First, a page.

Reviewed by 1/2014 Brett E. Fenster, MD, FACC, FASE
Treatment of intracardiac shunts depends on the kind of defect and presence (or absence) of other medical problems.

Atrial septal defects (ASD) almost universally require treatment due to the risk of developing heart failure and high blood pressure in the lungs (pulmonary hypertension). Although ASDs can be treated surgically, most are closed with a device that can be delivered via a cardiac catheter.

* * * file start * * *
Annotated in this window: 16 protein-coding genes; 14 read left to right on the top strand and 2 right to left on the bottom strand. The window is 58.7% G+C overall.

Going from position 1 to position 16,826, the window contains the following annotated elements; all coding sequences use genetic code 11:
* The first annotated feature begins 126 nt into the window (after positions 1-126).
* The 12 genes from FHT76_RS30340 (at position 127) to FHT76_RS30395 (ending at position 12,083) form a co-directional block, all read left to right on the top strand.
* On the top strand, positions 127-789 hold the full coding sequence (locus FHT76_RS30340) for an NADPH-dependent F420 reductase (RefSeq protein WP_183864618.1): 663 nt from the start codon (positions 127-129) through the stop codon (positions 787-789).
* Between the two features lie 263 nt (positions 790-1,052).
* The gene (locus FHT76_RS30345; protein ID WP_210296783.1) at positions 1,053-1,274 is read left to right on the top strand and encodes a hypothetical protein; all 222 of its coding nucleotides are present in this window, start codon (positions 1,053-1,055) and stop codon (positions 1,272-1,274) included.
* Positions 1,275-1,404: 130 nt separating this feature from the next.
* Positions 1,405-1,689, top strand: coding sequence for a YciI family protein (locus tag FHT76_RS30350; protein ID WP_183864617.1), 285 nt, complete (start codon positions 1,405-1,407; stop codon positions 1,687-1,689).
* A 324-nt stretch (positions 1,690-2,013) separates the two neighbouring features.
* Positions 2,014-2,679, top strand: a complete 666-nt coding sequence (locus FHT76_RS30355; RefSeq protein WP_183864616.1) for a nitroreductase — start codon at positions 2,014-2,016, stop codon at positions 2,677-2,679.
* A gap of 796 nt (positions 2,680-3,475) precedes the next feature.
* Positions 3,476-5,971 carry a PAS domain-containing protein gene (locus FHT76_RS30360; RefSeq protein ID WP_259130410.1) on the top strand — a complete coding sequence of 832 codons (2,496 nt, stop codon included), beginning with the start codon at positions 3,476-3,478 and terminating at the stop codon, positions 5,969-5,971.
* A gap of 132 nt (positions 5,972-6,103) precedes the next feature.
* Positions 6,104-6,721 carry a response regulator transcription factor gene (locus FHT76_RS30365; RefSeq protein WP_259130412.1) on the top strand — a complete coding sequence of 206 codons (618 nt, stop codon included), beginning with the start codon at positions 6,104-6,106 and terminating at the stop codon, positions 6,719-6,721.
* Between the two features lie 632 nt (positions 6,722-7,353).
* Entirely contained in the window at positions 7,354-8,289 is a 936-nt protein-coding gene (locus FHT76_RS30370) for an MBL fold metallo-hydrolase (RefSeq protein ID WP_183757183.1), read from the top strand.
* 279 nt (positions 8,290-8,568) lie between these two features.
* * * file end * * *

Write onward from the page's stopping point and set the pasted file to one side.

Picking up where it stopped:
When patent foramen ovalea (PFO) are suspected to cause complications (low oxygen levels, decompression illness or stroke), consideration is made toward treatment with a closure device.  Although the use of PFO closure devices for low oxygen levels is particularly controversial, we are actively investigating this group of patients.  However, it should be noted that most PFOs are thought to be benign and require no treatment.

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